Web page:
St Anthony’s day, naturally enough, also marks the ‘festa major’ of the district (starting before the feast day and going on for a week); all the usual ingredients of music and ‘gegants’ here include a monstrous, symbolic, fire-breathing pig – the form the devil took when tempting the saint. Anthony is patron saint of animals, and on his feast day it’s still the custom to bring pets to the church of St Anthony to be blessed. Afterward, horsemen ride three circuits (‘tres tombs’) in a formal procession from Ronda Sant Antoni, through Plaça Catalunya, down La Rambla and along C/Nou de la Rambla.


Sa Pobla a Gràcia

Where: Gràcia, around Plaça del Diamant, Plaça de la Vila de Gràcia
When: Jan 25, 2020 (2021 dates TBA)
Another celebration in honour of St Anthony, who is one of the world’s most venerated saints, this one imported from Mallorca. Two days of Balearic folk festivities see street bonfires, parades of dragons and giants, human towers and candlelit singing (in ‘mallorquín’) in the squares.


Where: various venues
When: Jan 30 – Feb 9, 2020 (2021 dates TBA)
It’s a dark and stormy night. Barcelona is breathing like she smoked a lot of cigarettes and then exhaled over the barrel of a smoking gun. It’s February, when the city forgets why people love it, turning a cold shoulder on all and sundry. The only way to keep warm on the mean streets is a festival of the dark side of literature. Talks, roundtables and prizes, and all of it as black as noir.



080 Barcelona Fashion

Where: Sant Pau Art Nouveau Site
When: Feb 3-6, 2020 (2021 dates TBA)
Discover what you should be wearing, according to Catalan designers, this autumn and winter with this bi-annual event to promote the local fashion industry. In addition to catwalk shows, the event boasts talks and discussions on the sector, pop-up shops, DJ sessions, photo competitions and stands from some of the local design schools, where you can spot the next generation of 080 participants.

Sâlmon dance festival

Where: various venues
When: Jan 30 – Feb 16, 2020 (2021 dates TBA)
Tel & Website: 93 256 26 00 /
A two-week dance festival that brings in performances from around Europe, focusing on the fresh, the new and that which dares to go against the current.


Santa Eulàlia

Where: all over Barcelona
When: Feb 7-9 & 12, 2020 (2021 dates TBA)
The city’s blowout winter festival is in honour of Santa Eulàlia (Laia), who met her end at the hands of the Romans after enduring terrible tortures. Barcelona’s co-patron saint, she is a special favourite of children. Her feast day kicks off with a ceremony in Plaça Sant Jaume, followed by music, traditional ‘sardana’ dancing and parades, with Masses and children’s choral concerts held in the churches and Cathedral. In the evening, the female giants gather in Plaça Sant Josep Oriol, then go to throw flowers on the Baixada de Santa Eulàlia before a final boogie in Plaça Sant Jaume. The Ajuntament and the Cathedral crypt (where she’s buried) are free and open to the public, as are more than 30 museums. The festival closes on Sunday evening with ‘correfocs’ (fire runs, for adults and children) centred around the Cathedral.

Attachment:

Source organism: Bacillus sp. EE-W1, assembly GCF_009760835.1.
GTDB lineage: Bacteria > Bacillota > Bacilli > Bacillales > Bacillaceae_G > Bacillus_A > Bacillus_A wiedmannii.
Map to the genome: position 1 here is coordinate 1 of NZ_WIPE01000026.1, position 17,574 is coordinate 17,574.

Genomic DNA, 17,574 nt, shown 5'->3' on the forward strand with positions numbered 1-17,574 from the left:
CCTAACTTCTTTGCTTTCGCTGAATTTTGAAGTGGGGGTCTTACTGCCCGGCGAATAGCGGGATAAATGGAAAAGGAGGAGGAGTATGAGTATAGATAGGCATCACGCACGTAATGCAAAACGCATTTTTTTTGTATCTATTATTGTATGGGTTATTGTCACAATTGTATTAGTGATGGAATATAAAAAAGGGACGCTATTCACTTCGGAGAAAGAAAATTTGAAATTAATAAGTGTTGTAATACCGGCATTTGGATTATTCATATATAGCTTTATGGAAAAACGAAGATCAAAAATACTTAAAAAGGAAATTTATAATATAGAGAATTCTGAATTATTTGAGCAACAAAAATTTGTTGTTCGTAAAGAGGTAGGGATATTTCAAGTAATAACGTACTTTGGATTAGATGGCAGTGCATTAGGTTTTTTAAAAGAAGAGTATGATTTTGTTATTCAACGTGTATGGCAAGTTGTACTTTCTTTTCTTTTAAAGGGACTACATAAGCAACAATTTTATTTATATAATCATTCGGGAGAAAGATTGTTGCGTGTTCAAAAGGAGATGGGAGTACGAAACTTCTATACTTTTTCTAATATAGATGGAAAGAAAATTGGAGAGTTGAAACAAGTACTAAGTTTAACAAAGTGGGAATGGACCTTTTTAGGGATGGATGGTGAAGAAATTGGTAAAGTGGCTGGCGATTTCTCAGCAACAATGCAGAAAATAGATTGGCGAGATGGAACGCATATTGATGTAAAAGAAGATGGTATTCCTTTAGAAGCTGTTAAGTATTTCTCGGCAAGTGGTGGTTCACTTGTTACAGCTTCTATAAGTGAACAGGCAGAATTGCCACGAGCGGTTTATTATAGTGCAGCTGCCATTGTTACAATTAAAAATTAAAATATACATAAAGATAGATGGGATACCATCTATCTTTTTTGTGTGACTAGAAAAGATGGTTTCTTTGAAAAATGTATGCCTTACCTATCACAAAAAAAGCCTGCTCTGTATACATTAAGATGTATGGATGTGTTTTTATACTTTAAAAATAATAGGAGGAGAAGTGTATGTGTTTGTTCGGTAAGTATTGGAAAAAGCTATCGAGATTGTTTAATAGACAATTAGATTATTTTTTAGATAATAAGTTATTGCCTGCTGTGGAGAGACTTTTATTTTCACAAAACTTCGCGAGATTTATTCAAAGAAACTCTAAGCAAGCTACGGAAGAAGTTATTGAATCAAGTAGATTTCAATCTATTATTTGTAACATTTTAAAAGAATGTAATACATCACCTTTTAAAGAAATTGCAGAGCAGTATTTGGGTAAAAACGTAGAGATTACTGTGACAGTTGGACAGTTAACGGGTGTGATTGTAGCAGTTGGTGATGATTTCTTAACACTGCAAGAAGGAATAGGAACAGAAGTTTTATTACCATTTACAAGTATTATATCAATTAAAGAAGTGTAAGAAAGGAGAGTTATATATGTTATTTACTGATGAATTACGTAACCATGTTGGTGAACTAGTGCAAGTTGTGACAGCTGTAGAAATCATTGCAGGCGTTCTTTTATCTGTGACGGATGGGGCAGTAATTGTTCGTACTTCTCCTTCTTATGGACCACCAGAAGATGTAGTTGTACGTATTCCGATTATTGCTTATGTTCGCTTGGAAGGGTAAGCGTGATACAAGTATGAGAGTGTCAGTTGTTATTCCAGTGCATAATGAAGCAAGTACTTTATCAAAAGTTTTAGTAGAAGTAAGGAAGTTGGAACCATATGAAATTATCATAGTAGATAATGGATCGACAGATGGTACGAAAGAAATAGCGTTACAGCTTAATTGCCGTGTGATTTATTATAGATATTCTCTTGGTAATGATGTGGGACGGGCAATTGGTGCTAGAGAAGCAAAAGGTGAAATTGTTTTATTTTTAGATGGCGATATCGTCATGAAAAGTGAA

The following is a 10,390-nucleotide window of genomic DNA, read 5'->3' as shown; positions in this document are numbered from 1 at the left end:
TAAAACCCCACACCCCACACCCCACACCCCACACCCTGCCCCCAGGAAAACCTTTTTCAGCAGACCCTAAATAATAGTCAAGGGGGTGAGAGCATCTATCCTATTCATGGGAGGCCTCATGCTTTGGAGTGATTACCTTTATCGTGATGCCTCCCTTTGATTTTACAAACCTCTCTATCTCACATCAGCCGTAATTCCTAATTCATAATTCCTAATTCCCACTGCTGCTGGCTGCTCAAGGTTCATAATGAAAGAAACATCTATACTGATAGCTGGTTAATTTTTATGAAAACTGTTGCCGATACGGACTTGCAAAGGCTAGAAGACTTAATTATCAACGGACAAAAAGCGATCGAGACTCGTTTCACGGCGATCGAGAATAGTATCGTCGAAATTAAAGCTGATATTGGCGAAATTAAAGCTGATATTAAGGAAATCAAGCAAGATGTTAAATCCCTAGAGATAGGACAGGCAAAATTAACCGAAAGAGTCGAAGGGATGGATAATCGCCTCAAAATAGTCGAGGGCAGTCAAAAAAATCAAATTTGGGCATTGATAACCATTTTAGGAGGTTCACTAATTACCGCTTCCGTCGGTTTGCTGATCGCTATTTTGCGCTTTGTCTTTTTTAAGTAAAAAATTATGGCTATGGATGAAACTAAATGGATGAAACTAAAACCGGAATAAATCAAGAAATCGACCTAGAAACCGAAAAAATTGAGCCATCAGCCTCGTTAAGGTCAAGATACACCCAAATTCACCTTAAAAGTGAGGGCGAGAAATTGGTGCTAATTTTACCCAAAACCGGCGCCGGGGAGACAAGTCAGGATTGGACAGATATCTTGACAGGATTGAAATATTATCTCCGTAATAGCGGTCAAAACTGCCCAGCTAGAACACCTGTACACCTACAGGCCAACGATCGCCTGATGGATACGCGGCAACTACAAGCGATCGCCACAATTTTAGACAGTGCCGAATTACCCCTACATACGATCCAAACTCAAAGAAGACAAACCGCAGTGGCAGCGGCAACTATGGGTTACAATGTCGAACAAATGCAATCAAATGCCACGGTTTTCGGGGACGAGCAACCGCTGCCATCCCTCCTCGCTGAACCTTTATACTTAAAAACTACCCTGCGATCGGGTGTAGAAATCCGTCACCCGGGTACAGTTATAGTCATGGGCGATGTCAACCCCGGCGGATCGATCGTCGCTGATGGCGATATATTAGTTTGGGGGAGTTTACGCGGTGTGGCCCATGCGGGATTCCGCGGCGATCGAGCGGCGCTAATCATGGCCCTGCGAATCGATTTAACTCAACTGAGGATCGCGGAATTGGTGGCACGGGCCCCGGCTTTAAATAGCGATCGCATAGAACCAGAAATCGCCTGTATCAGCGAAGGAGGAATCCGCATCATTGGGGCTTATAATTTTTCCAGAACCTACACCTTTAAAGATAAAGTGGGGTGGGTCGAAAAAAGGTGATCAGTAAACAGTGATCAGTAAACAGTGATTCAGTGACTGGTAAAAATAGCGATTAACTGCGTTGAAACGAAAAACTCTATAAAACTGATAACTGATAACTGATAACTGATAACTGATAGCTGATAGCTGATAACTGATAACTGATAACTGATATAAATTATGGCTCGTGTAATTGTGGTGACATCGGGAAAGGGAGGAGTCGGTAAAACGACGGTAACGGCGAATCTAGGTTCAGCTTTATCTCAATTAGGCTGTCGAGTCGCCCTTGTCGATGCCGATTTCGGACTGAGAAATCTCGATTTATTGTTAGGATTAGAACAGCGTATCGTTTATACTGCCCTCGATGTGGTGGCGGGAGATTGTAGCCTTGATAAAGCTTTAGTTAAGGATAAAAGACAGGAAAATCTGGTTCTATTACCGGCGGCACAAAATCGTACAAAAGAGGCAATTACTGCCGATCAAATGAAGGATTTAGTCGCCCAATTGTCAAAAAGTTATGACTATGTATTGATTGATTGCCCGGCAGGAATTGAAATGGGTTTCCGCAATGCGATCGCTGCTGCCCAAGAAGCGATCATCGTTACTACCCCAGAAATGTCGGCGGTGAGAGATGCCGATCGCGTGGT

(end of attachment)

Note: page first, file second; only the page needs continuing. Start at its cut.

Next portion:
Mobile World Congress

Where: Fira Gran Via de Barcelona
When: Feb 24-27, 2020
Barcelona plays host to the annual international mobile phone and technology congress, bringing in tens of thousands of attendees, not to mention those involved in hosting, entertaining, and playing tour guide. If you want to sleep anywhere with a roof and four walls when the MWC is on, book your lodging well in advance.


Barcelona Visual Sound

Where: various venues
When: Mar 16-27, 2020
A ten-day showcase for untried film talent covering shorts, documentaries, animation and web design.


Where: all over Barcelona
When: Feb 20-26, 2020 
The city drops everything for this last big hurrah of overeating, overdrinking and underdressing prior to Lent. The celebrations begin on ‘Dijous Gras’ (Mardi Gras) with the appearance of potbellied King Carnestoltes – the masked personification of the Carnival spirit – followed by the grand weekend parade, masked balls, ‘fartaneres’ (neighbourhood feasts, typically with lots of pork), food fights and a giant ‘botifarrada’ (sausage barbecue) on La Rambla, with most of the kids and market traders in fancy dress.


Sitges Barcelona Car Rally

Where: Sitges & Barcelona
When: Mar 21-23, 2020
The cars in this rally are all privately owned and all made before 1923. Cars are on display before the race starts, and winners are judged not only on their car’s performance, but their own as well: they have to dress up in period costumes.

Withlocals Universal Widget Paris

More festivals and events in Barcelona

Piromusical de la Mercè
© Boule


Things to do Festivals

Jazz and hip-hop music festivals, the massive La Mercè celebration, Sitges & In-Edit film fests


Things to do Festivals

Christmas markets, New Year parties, Kings' Day, the Mobile World Congress, Carnival

Primavera Sound 2015
© Maria Dias


Things to do Festivals

Primavera Sound, the big marathon, Guitar BCN festival, Sant Jordi's books and roses


Things to do Festivals

Sónar and Cruïlla, outdoor film fests, Sant Joan and the Gràcia fest, Gay Pride, the Grec